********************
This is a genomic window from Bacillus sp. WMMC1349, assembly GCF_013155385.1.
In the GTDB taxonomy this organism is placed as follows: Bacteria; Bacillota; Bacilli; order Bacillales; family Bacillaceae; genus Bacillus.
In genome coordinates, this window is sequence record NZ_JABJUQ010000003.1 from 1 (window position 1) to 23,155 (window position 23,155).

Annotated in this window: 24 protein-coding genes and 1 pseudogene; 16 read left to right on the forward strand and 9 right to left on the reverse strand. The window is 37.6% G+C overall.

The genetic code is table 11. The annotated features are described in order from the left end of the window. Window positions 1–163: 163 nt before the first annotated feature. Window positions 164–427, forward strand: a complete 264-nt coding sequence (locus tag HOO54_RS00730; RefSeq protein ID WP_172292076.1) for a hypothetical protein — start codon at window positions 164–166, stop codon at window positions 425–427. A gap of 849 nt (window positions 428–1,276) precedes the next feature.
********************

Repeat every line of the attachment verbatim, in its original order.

This is a genomic window from Bacillus sp. WMMC1349, assembly GCF_013155385.1.
In the GTDB taxonomy this organism is placed as follows: Bacteria; Bacillota; Bacilli; order Bacillales; family Bacillaceae; genus Bacillus.
In genome coordinates, this window is sequence record NZ_JABJUQ010000003.1 from 1 (window position 1) to 23,155 (window position 23,155).

Annotated in this window: 24 protein-coding genes and 1 pseudogene; 16 read left to right on the forward strand and 9 right to left on the reverse strand. The window is 37.6% G+C overall.

The genetic code is table 11. The annotated features are described in order from the left end of the window. Window positions 1–163: 163 nt before the first annotated feature. Window positions 164–427, forward strand: a complete 264-nt coding sequence (locus tag HOO54_RS00730; RefSeq protein ID WP_172292076.1) for a hypothetical protein — start codon at window positions 164–166, stop codon at window positions 425–427. A gap of 849 nt (window positions 428–1,276) precedes the next feature.